Sudbury Joins AARP Livable Communities Network

 

Sudbury is the 234th community to enroll in the AARP & World Health Organization Network of Age-Friendly Communities. AARP’s age-friendly network encourages states, counties, cities, towns and rural areas to prepare for the rapid aging of the U.S. population. The network encourages communities to take action and pay increased attention to the environmental, economic and social features that encourage greater age integration and diversity and create a community that supports residents from the cradle through retirement.

 

Livable Sudbury Survey
The town of Sudbury, in partnership with the John W. McCormack Graduate School of Policy & Global Studies, UMass Boston, seeks feedback from residents ages 18 and older. The purpose of the survey is to understand people’s needs and to create/improve programs and services that ensure Sudbury remains a vital and livable community for everyone. The survey is the culmination of data gathering that began last fall. Results from all the consultants’ work will be made available this summer.

Or click here to take the survey: http://www.surveymonkey.com/r/Livable_Sudbury

If you need access to a computer, you can take the survey at either Goodnow Library or the Senior Center. If you are unable to complete an online survey, or need assistance, please call (617) 287-7413 (Umass Boston survey researchers) to take the survey over the phone.

Please note, this survey is separate from the FlashVote initiative. All residents ages 18 and up are encouraged to participate.

 

What is a Livable Community?
Launched in April 2012, the AARP Network of Age Friendly Communities is an independent affiliate of the World Health Organization’s Age Friendly Cities and Communities Program, an international effort launched in 2006 to help cities prepare for the growth of the older adult population. 

With the age-friendly program, AARP helps participating communities become great places for people of all ages by adopting such features as walkable streets, better housing and transportation options, access to key services, and opportunities for residents to participate in community activities. Enrollment in the network provides member communities with the resources to become more age-friendly by tapping into national and global research, planning models and best practices. 

The Livable Sudbury assessment is part of a broader initiative: Sudbury and 13 other towns in our region have been accepted into membership in the AARP-World Health Organization’s network of livable communities.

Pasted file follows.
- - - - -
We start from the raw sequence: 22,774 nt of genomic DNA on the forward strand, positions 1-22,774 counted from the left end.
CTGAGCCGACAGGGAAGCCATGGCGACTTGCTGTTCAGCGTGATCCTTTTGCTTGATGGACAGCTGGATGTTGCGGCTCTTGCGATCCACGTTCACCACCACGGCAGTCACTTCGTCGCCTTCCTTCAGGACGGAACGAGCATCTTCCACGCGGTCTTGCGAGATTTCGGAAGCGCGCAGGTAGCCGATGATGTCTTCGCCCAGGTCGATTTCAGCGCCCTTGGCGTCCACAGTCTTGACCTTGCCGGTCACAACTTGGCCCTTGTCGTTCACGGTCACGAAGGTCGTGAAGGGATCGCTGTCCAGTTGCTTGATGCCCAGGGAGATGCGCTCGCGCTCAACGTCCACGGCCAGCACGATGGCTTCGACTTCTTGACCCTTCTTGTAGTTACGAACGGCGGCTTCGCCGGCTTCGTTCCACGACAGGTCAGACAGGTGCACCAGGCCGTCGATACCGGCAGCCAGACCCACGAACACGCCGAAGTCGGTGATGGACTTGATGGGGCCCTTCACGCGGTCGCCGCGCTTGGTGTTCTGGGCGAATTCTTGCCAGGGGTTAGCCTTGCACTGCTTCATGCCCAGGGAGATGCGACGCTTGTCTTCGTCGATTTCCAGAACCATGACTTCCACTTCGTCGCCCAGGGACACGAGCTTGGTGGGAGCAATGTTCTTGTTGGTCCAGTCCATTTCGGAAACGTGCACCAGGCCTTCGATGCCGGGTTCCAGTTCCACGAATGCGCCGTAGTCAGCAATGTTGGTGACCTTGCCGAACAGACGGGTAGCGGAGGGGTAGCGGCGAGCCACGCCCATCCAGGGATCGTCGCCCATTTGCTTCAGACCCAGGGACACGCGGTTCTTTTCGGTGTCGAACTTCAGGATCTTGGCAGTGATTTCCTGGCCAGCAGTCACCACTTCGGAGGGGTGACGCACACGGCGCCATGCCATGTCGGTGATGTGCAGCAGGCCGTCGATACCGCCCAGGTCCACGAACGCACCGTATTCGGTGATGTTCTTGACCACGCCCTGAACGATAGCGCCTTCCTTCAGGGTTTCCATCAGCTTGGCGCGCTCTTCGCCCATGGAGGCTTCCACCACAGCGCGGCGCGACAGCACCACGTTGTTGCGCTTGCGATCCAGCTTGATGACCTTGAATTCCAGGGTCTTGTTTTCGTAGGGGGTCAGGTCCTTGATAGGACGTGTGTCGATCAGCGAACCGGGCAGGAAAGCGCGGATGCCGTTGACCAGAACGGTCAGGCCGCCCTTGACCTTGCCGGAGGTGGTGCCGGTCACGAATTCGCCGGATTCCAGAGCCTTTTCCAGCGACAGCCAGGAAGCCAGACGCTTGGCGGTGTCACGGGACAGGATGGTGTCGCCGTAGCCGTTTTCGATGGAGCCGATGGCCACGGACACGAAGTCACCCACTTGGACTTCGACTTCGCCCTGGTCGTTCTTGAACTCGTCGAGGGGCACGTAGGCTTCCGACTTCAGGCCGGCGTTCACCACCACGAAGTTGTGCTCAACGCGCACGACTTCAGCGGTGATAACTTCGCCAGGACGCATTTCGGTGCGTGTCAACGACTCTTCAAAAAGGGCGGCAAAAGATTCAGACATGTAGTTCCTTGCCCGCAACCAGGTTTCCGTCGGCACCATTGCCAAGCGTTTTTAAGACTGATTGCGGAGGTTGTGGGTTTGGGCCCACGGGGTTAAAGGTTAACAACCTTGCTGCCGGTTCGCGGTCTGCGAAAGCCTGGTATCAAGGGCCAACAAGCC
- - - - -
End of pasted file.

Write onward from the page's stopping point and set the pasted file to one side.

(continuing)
A livable community can be defined as a place that enables and engages residents of all ages—encouraging adults and children to enjoy, explore, and access the resources for staying involved with friends and neighbors, for learning and growing, for helping and being helped, and for interacting with their community in meaningful ways.

The concept of livability is based on an international study conducted by the World Health Organization (WHO), the Global Age-Friendly Cities project, undertaken in 33 cities in 22 countries. The research concluded that a livable community provides “the structures and services to support residents’ wellbeing and productivity” and their participation in and contribution to the vibrant life of the community (Global Age-Friendly Cities: A Guide, 2007).

Eight features collectively support and enhance the livability of communities. As you think about Sudbury’s strengths and opportunities for improvement, what would your priority ranking be for strengths? For improvement?

  1. Outdoor spaces and buildings
  2. Transportation
  3. Housing
  4. Social participation
  5. Respect and social inclusion
  6. Civic participation and employment.
  7. Communication and information
  8. Community and health services.

 

Transportation
In March, Sudbury (the lead municipality), Acton, Carlisle, Concord, Maynard, and Westford applied to the Metropolitan Area Planning Council for technical assistance. Their proposal is a one-year pilot based on an innovative model. The towns want to join with area taxi, bus, and livery companies, to build a crucial piece of multi-modal transportation infrastructure in this car-dependent region. The proposal has already received the support of the 495 MetroWest Partnership, which addresses regional needs by means of public-private collaboration to enhance economic vitality, improve quality of life, and sustain natural resources. And, the proposal is a vital element in Sudbury’s livable network membership, with its focus on housing and transportation.

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